The Senate

The Federalist No. 62

The Senate imposes higher qualifications for Senators, justified by more mature demands, including foreign policy. Appointment by state legisltures was a compromise, but it likely improves selection and links state and federal authorities together. Two per state was also a compromise, the best available considering; even the large states benefit to the extent that the compromise promotes state power. Two houses with different forms of representation on balance produce better and more deliberate (slow) laws. Two houses double the security against legislative abuses and raise barriers to temporary impulses and violent passions any one house will from time to time succumb to. Longer terms minimize legislative errors—the most common form of government blunder (from the head not the heart)—improves capabilities to govern well, and adds stability to the statute rolls. Inconsistency in government leads to foreign distrust and exploitation. A collection of voluminous and impenetrable laws by that fact alone poisons liberty, creates harm to private initiatives dependent upon public policy, and destroys the people’s confidence in their own government.

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The Federalist No. 63

1. The Senate creates a sense of national character, which is necessary to our esteem to other nations, which in turn augments their interest in working with us and even helping us in our own moments of trial. Building a national character requires a smaller and durable body. 2. Paradoxically, longer terms also promote responsibility to the people. Governments take on short-term and long-term projects. If the project extends significantly beyond the term of the agency, they cannot hold interest in its progress. A second legislative body with much longer terms gives both perspectives a play. Longer terms also filter the transient passions of the shorter-term body. 3. Also paradoxically, a republic extended over a great territory minimizes the power of factions, but also extends their duration. Older systems of representative senates, some with life terms, were effective at controlling factions. 4. While liberties are more endangered in America by abuses of liberty than abuses of government, we can nevertheless say that a Senate growing into tyranny from its indirect appointment and long term is obviated by its presence in a complete chain of governance the entire of which must be corrupted for the Senate to have effective corruption. The House will in the end control anyway. (Last Madison Paper)

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The Federalist No. 64

Treaties are most effectively lodged within a representative government in its most durable and qualified reaches, hence in those departments indirectly elected by selected committees or state legislatures. The longer and staggered terms of the President and Senate enable them to acquire the knowledge and skills international treaty making requires, which must be cautiously formed and steadily pursued. As secrecy is often required, it is sensible that the President negotiate treaties, the Senate only asked to advise and consent. Treaties have the power of law, as all acts of any branch of government has the power of law; where this not so, no one would conclude a treaty with us. The nature of the presidency and the Senate assures the highest level of responsibility and accountability, and makes corruption virtually impossible.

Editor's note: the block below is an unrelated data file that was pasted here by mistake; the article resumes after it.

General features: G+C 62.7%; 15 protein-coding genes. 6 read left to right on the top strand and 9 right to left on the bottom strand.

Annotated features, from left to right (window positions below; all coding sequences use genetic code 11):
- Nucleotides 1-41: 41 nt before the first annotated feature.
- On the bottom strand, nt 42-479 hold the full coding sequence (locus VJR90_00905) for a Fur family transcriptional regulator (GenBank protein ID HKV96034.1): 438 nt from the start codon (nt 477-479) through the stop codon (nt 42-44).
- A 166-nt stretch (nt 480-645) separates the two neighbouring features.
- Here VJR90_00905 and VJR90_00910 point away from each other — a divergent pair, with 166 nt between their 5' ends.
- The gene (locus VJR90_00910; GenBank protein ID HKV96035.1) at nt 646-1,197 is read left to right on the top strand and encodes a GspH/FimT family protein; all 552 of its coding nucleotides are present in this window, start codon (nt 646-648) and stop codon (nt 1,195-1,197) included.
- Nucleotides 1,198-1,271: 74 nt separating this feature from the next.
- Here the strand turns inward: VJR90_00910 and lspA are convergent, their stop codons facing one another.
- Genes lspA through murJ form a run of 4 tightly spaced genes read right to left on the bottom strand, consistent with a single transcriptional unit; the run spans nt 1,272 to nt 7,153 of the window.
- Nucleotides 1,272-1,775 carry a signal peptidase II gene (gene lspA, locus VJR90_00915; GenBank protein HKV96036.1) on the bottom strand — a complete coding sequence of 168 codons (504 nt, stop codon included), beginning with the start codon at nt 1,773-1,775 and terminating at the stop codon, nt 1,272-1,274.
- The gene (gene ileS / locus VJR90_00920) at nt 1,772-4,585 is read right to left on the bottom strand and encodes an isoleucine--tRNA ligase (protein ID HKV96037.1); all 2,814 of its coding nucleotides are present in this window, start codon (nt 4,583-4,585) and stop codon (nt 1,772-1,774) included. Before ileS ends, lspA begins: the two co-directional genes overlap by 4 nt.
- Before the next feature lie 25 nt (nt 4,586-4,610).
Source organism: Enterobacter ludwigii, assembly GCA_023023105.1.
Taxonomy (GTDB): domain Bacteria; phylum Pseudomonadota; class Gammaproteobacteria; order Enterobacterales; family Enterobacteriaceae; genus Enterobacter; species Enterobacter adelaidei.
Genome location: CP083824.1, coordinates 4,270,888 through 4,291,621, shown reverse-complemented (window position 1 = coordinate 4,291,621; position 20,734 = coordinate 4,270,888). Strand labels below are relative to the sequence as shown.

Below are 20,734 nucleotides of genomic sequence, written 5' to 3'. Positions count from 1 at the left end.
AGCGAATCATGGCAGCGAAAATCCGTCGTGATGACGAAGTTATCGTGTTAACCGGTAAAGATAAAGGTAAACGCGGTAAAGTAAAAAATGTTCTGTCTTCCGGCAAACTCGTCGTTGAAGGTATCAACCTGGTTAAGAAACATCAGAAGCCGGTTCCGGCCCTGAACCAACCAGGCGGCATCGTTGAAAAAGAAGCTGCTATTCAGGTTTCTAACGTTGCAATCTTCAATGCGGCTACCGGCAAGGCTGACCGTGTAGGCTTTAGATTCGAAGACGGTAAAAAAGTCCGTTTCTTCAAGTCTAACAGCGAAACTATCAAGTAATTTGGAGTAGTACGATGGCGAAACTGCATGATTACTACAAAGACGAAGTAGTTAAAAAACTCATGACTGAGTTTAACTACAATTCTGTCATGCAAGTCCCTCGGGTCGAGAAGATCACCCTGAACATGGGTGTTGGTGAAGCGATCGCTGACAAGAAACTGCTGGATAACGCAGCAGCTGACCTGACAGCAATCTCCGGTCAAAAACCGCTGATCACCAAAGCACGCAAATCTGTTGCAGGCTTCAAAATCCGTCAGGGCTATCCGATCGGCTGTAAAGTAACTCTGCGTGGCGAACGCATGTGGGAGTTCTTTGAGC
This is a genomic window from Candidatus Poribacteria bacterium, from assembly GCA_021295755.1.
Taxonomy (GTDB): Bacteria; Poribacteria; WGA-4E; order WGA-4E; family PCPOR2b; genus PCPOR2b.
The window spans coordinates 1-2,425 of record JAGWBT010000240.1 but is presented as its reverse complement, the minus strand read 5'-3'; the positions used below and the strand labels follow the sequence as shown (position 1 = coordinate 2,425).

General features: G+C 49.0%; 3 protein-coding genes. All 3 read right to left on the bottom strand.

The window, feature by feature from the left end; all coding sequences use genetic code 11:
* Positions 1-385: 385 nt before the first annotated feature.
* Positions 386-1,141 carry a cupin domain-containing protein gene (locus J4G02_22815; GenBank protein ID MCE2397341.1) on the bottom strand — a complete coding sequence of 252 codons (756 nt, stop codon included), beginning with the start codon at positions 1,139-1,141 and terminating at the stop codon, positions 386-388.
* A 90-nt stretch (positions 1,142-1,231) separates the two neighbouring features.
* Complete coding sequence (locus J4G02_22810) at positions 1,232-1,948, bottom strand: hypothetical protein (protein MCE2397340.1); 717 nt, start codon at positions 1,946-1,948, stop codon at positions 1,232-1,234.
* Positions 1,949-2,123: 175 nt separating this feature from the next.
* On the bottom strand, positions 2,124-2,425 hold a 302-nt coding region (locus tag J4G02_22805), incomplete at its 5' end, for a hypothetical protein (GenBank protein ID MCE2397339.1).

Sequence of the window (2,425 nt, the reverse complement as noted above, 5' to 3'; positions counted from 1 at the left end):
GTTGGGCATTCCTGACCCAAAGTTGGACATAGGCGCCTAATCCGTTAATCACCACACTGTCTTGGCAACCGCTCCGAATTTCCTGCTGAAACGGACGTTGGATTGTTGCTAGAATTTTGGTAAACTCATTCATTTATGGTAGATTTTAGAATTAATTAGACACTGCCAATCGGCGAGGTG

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The Federalist No. 65

As impeachments arise from political crimes, they are best tried in a body as removed from political intrigue as possible, suggesting a body indirectly elected and of enough size to mitigate personal animosities, hence the Senate. Impeachment in the House and trial in the Senate conforms to the British model and that of several states. The Supreme Court is too small and removed to be effective, and may well be the court of last resort for any convictions an impeached civil servant may suffer outside impeachment (which only casts the criminal out of office). Combining the Court and the Senate does not solve that problem, but some effect is gained by having the Chief Justice preside at impeachment trials. An ad hoc impeachment committee would have to look like the Senate, which would be both expensive and in the end unaccountable for its actions. However, objections to the constitution’s impeachment provisions do not rise to an indictment of the whole. No constitution will be free of defects; opponents must oppose the whole, not rest their case on a fragment.

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The Federalist No. 66

Lodging impeachment in the legislature, with both houses involved, is a valid application of intermixed branches, and the greatest barrier to abuse. It is illogical to cumulate the three special powers of the Senate, each of which is justified, to a claim of aristocratic influence. Forget not that the House is the superior organ of government, always acting aa a final check on the Senate, particularly considering their unique powers of originating spending bills, instituting impeachments, and settling presidential elections when electors fail to achieve a majority. As the Senate does not have the power to choose those appointed by the President, but only confirms, it is unlikely that they would from that fact alone have unnatural biases in an accused favor. Should a treaty reached through corruption be the cause of impeachment, the Senate as a whole, or its two-thirds majority, is exempt from prosecution by a constitutional provision valid in all constitutions, and its sense of betrayal would mitigate any tendencies to pardon an accused senator or executive officer who promulgated a corrupt treaty.

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